JULIUS LANGBEHN (26 March 1851 – 30 April 1907) was a German far
right art historian and philosopher . He was born in Hadersleben,
* 1 Biography * 2 Views * 3 Work * 4 Notes * 5 References * 6 Further reading * 7 External links
Langbehn was born in
Hadersleben in what was then the Duchy of
After the war, Langbehn returned to
Rembrandt als Erzieher, which was published anonymously "by a
German", was a huge success. A revised edition in 1891 added two
chapters, one praising anti-Semitism and another on the Catholic
Church . Despite its initial popularity, the book quickly receded from
the limelight. In 1891, he published 40 Lieder (40 Poems), again
anonymously; this proved to be a complete failure. The poems, which
were explicitly erotic, prompted the state prosecutor of
Schleswig-Holstein to threaten to press charges. The legal problems
were sufficient to force Langbehn to withdraw the book. Der
Rembrandtdeutsche followed, this time "by a friend of truth", though
it too was not well received. Langbehn moved to
After departing Vienna, Langbehn traveled to Italy, southern France, Spain, and the Canary Islands in 1894. He then returned to Germany and continued his vagrant life there, producing no new works. In the mid-1890s, he began to attend Catholic churches, and in early 1900 he converted to Catholicism. He now directed his reformist tendencies toward the Catholic Church, and began to attack liberal segments. Langbehn died on 30 April 1907 of stomach cancer .
Langbehn's efforts at reform were a reaction to modernism ; he
particularly disliked materialism , democracy, and internationalism .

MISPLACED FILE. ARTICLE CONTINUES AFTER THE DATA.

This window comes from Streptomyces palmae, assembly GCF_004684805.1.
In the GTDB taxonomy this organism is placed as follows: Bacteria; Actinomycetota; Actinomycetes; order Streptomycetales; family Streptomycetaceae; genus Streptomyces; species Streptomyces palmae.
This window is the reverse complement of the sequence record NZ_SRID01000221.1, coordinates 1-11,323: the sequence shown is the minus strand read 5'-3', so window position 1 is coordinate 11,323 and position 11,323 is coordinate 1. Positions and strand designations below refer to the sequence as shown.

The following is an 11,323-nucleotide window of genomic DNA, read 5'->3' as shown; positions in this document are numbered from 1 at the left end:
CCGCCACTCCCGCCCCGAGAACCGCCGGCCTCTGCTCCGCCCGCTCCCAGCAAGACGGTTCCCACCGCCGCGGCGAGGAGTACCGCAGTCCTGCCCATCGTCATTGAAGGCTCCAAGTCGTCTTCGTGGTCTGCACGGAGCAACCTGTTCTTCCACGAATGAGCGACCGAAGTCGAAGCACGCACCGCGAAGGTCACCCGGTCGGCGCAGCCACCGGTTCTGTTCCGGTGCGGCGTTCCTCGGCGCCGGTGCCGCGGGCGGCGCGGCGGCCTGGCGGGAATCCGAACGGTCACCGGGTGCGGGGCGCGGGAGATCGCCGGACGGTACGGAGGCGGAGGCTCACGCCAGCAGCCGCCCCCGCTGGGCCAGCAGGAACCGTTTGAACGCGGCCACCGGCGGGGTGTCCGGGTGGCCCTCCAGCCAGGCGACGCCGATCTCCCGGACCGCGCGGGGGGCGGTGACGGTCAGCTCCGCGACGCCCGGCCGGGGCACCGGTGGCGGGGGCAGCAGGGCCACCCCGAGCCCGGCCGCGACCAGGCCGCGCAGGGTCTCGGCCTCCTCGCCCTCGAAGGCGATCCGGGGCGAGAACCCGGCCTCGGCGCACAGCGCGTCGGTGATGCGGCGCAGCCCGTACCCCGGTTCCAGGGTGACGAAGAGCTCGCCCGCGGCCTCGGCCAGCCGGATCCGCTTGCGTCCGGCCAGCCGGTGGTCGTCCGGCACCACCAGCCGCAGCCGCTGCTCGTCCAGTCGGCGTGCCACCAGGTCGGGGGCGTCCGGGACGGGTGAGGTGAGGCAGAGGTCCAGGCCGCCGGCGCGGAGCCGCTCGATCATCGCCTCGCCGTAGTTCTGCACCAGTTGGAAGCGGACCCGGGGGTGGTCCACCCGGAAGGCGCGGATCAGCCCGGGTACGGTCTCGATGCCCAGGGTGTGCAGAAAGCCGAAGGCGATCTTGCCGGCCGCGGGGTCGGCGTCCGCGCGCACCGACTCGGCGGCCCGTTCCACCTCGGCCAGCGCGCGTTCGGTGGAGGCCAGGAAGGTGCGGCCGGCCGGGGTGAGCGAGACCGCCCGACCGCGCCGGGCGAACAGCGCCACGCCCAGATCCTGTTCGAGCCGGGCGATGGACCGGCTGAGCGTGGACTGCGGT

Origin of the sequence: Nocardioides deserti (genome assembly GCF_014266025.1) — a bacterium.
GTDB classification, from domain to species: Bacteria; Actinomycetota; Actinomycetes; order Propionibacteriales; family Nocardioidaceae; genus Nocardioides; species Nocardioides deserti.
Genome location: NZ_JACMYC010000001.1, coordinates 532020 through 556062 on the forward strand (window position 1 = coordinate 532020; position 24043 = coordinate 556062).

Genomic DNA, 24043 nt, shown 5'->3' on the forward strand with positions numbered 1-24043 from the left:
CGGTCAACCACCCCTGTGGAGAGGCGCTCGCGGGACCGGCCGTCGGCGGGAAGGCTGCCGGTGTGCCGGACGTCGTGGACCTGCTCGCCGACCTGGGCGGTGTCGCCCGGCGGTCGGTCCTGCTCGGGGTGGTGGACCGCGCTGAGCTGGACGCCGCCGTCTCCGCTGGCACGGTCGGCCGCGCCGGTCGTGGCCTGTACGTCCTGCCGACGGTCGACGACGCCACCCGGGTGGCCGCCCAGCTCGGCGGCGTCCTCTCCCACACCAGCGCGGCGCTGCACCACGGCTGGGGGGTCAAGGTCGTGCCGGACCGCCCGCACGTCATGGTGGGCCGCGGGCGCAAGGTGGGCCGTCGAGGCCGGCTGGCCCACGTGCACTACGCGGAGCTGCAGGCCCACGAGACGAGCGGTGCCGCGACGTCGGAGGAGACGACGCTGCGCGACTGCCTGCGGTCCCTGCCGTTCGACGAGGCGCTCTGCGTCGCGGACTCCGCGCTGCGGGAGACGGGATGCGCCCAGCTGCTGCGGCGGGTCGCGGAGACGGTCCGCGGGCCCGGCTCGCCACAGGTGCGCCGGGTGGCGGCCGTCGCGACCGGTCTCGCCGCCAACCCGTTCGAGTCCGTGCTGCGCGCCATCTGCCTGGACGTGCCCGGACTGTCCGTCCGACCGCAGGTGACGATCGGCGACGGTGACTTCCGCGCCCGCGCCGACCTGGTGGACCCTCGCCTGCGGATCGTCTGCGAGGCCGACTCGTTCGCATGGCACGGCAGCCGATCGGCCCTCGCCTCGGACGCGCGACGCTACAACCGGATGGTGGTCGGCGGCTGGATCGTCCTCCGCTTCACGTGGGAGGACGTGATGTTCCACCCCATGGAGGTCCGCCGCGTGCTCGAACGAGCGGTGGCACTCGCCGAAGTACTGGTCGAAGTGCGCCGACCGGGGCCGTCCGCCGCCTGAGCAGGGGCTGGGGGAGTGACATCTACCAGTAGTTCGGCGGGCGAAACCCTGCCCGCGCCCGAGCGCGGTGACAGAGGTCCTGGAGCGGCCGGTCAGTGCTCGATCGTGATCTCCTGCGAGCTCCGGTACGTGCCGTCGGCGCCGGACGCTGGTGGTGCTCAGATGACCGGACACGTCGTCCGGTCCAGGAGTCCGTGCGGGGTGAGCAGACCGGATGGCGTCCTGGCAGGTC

He favored aristocracy, individualism, and peace. He believed that
Germany should abandon industrialization and urbanization in favor of
an agrarian society ruled by a monarch. While Langbehn's vision did
away with the bourgeois , proletarians , and the Junkers , he strongly
opposed a classless society, stating that "equality is death."
Langbehn advocated pan-Germanism , along with a view that Germany
ought to take a place of primacy in world affairs, owing to national
superiority. His 1891 editions of Rembrandt als Erzieher included
lengthy, strident attacks on Jews as corrupters of German culture. He
argued that they had no place in Germany, as they were not members of
the Aryan race. Further anti-Semitic sentiments were expressed in Der
Rembrandtdeutshce. He was an early advocate of the Völkisch movement
later espoused by the
* Rembrandt als Erzieher (1890) * 40 Lieder von einem Deutschen (1891) * Dürer als Führer (1928) * Der Geist des Ganzen (1930) * Briefe an Bischof Keppler (1937)
* ^ Stern, pp. 98–100 * ^ Stern, pp. 100–103 * ^ Stern, pp. 109–111 * ^ Stern, pp. 112–115 * ^ A B Blamires Jackson, Paul, eds. (2006). World Fascism: A Historical Encyclopedia. 1. Santa Barbara: ABC-CLIO. ISBN 1576079414 .
* Lunn, Eugene (1973). Prophet of Community: The Romantic Socialism of Gustav Landauer. Berkeley: University of California Press. ISBN 0520022076 . * Mosse, G. L. (1989). "The Mystical Origins of National Socialism". In Marrus, Michael R. The Nazi Holocaust: Historical Articles on the Destruction of European Jews. II. Westport: Meckler. ISBN 0887362532 .
* Stern, Fritz Richard (1961). The Politics of Cultural Despair: A Study in the Rise of the Germanic Ideology. Berkeley: University of California Press. OCLC 2695226 .
* Bernd Behrendt: August Julius Langbehn, der "Rembrandtdeutsche".
In: Uwe Puschner, Walter Schmitz u. Justus H. Ulbricht (Hrsg.):
Handbuch zur "Völkischen Bewegung" 1871-1918. Saur, München u.a.
1999. S. 94-113. ISBN 3-598-11421-4
* Bernd Behrendt: Zwischen Paradox und Paralogismus.
Weltanschauliche Grundzüge einer Kulturkritik in den neunziger Jahren
des. 19. Jahrhunderts am Beispiel August Julius Langbehn. Lang,
Frankfurt am Main u.a. 1984. (= Europäische Hochschulschriften; Reihe
1; 804) ISBN 3-8204-5604-X
* Bürger-Prinz, Hans: Über die künstlerischen Arbeiten
Schizophrener In: Bumke, O. (Hrsg.): Handbuch der Geisteskrankheiten.
Band IX (Spezieller Teil V: Die Schizophrenie), S.668-704. Julius
Springer, Berlin 1932.
* Bürger-Prinz, Hans und A. Segelke: